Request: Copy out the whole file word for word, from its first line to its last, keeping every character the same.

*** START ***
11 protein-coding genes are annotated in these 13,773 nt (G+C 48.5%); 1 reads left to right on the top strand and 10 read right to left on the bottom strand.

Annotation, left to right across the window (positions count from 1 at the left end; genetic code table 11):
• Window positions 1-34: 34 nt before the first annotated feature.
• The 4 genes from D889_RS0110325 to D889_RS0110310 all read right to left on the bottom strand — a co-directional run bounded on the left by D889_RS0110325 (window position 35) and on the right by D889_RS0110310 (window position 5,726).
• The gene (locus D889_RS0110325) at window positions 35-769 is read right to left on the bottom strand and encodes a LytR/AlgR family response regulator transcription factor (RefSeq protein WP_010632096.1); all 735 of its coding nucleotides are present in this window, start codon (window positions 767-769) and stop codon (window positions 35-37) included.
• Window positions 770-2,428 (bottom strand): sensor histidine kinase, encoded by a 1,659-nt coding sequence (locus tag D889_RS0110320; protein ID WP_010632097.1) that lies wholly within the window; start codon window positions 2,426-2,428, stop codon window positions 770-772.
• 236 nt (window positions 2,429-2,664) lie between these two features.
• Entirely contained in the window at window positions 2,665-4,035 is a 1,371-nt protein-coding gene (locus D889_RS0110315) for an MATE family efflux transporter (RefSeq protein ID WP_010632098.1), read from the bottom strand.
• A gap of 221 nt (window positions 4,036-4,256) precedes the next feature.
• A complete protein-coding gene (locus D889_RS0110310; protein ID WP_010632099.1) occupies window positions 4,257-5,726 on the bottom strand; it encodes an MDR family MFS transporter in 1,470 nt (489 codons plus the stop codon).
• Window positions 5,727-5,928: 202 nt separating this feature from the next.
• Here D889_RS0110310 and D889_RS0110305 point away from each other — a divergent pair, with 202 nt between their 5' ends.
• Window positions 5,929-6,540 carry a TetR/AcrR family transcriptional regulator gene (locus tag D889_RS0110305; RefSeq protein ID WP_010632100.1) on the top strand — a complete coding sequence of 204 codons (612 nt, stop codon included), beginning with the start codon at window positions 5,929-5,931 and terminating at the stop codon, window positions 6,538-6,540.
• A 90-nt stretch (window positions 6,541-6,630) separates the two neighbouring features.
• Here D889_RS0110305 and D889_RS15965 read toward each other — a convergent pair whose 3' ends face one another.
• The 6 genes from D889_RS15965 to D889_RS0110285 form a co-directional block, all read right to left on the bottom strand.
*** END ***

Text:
11 protein-coding genes are annotated in these 13,773 nt (G+C 48.5%); 1 reads left to right on the top strand and 10 read right to left on the bottom strand.

Annotation, left to right across the window (positions count from 1 at the left end; genetic code table 11):
• Window positions 1-34: 34 nt before the first annotated feature.
• The 4 genes from D889_RS0110325 to D889_RS0110310 all read right to left on the bottom strand — a co-directional run bounded on the left by D889_RS0110325 (window position 35) and on the right by D889_RS0110310 (window position 5,726).
• The gene (locus D889_RS0110325) at window positions 35-769 is read right to left on the bottom strand and encodes a LytR/AlgR family response regulator transcription factor (RefSeq protein WP_010632096.1); all 735 of its coding nucleotides are present in this window, start codon (window positions 767-769) and stop codon (window positions 35-37) included.
• Window positions 770-2,428 (bottom strand): sensor histidine kinase, encoded by a 1,659-nt coding sequence (locus tag D889_RS0110320; protein ID WP_010632097.1) that lies wholly within the window; start codon window positions 2,426-2,428, stop codon window positions 770-772.
• 236 nt (window positions 2,429-2,664) lie between these two features.
• Entirely contained in the window at window positions 2,665-4,035 is a 1,371-nt protein-coding gene (locus D889_RS0110315) for an MATE family efflux transporter (RefSeq protein ID WP_010632098.1), read from the bottom strand.
• A gap of 221 nt (window positions 4,036-4,256) precedes the next feature.
• A complete protein-coding gene (locus D889_RS0110310; protein ID WP_010632099.1) occupies window positions 4,257-5,726 on the bottom strand; it encodes an MDR family MFS transporter in 1,470 nt (489 codons plus the stop codon).
• Window positions 5,727-5,928: 202 nt separating this feature from the next.
• Here D889_RS0110310 and D889_RS0110305 point away from each other — a divergent pair, with 202 nt between their 5' ends.
• Window positions 5,929-6,540 carry a TetR/AcrR family transcriptional regulator gene (locus tag D889_RS0110305; RefSeq protein ID WP_010632100.1) on the top strand — a complete coding sequence of 204 codons (612 nt, stop codon included), beginning with the start codon at window positions 5,929-5,931 and terminating at the stop codon, window positions 6,538-6,540.
• A 90-nt stretch (window positions 6,541-6,630) separates the two neighbouring features.
• Here D889_RS0110305 and D889_RS15965 read toward each other — a convergent pair whose 3' ends face one another.
• The 6 genes from D889_RS15965 to D889_RS0110285 form a co-directional block, all read right to left on the bottom strand.